The US Food and drug administration has rejected a multiple sclerosis drug, Lemtrada by Sanofi. The reason for the rejection is that officials of the FDA stated that there were not enough comparative studies that ensure the Lemtrada is effective in treating MS patients than other medications that are already available on the U.S. market.
Sanofi is a French company, which currently makes another multiple sclerosis drug, Aubagio, which is taken orally for MS. The pharmaceutical company just acquired Genzyme, which is committed to discovering and delivering transformative therapies for patients with rare and special unmet medical needs per Liberty Voice. Lemtrada differs from Aubagio in that it is a twice-annual treatment administered through intravenous drip. Sonafi representatives did not prove by its drug studies that Lemtrada is more beneficial to the patient than its side effects that can come, which is why the FDA did approve of the medication.
The FDA voiced concerns about Lemtrada’s possible side effects, which include cancer as well as autoimmune and thyroid diseases. The drug is designed to reduce MS flare-ups.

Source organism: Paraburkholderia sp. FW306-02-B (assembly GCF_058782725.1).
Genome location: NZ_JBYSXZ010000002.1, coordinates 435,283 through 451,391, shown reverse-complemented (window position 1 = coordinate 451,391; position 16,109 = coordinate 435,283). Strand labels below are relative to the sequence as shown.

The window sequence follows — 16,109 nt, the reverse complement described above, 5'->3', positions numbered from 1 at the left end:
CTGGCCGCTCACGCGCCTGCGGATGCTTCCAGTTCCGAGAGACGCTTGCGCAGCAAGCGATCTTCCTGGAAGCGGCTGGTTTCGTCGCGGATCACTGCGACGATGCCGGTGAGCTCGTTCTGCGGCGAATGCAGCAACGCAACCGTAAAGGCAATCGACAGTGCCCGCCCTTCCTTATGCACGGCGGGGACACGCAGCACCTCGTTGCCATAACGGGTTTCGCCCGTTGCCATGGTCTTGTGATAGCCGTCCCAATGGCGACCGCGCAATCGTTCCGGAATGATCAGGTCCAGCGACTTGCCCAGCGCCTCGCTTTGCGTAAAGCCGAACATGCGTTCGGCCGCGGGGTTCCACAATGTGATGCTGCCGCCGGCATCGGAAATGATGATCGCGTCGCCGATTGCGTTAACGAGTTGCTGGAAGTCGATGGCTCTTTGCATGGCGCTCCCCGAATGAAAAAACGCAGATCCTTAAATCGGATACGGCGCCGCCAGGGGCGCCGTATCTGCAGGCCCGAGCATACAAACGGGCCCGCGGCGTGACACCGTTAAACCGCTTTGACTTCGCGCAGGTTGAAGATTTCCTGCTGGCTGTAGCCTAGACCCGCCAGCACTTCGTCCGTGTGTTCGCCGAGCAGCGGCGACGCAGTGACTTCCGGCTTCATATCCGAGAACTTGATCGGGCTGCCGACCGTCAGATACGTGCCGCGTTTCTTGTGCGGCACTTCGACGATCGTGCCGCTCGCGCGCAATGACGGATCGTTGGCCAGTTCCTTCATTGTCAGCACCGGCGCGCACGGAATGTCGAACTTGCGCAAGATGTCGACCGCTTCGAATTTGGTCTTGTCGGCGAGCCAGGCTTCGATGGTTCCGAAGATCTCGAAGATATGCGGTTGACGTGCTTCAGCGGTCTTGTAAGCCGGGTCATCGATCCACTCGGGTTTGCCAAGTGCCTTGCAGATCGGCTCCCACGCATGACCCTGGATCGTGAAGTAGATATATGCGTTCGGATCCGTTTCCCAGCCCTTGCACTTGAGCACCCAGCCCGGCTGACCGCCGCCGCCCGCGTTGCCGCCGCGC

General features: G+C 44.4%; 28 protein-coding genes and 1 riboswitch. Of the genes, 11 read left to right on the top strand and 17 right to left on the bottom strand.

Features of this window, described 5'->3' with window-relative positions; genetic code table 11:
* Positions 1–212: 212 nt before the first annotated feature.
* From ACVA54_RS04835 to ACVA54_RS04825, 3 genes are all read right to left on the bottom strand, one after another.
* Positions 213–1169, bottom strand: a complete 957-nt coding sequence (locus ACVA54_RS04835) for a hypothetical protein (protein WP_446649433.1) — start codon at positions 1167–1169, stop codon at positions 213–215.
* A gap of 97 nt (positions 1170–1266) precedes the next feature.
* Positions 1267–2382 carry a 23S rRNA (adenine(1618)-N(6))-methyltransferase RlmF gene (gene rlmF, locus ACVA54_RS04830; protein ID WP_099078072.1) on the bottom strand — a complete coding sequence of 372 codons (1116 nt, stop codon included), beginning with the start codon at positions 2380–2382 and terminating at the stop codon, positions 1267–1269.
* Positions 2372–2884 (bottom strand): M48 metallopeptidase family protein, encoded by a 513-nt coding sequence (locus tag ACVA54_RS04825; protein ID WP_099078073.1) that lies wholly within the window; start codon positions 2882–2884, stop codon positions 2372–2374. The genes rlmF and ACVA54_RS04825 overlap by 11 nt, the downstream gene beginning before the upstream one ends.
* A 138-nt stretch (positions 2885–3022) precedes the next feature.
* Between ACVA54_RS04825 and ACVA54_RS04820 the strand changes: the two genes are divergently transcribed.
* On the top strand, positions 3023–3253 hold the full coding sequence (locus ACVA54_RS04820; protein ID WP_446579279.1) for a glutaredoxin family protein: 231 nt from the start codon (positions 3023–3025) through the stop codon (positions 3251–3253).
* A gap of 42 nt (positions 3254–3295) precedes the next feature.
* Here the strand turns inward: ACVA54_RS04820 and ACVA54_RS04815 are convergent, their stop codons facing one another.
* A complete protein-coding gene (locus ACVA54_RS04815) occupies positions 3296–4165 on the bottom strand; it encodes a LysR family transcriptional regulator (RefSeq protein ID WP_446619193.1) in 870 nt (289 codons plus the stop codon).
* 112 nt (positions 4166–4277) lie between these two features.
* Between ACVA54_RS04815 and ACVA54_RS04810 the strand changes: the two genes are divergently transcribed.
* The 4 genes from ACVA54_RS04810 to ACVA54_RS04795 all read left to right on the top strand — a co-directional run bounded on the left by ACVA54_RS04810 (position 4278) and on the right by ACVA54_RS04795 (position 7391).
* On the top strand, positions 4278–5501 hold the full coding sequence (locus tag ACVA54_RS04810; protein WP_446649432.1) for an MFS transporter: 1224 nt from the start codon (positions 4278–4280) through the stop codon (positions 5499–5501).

Multiple sclerosis is an inflammatory condition caused by damage to the insulating covers of the nerves in the spinal cord and brain. The cause of MS is still unknown, but some symptoms of the disease include muscle weakness, problems with speech and swallowing, visual deficiencies, loss of sensitivity, and bladder and bowel irregularities.
The company would need another three years of complete studies to prove that Lemtrada is worth the risk to multiple scleroris patients.
Coincidentally enough, Lemtrada was approved this month in the European Union, Canada and Australia. Investors are looking forward to the profits that come from selling the multiple sclerosis drug. MS drugs and treatments are projected to make a whopping $20.2 billion a year by 2017.
Unfortunately there is not a known cure for MS. Treatments attempt to reduce the effect of an attack and help to prevent new symptoms from developing.
The future for Lemtrada in the United States remains bleak at this point.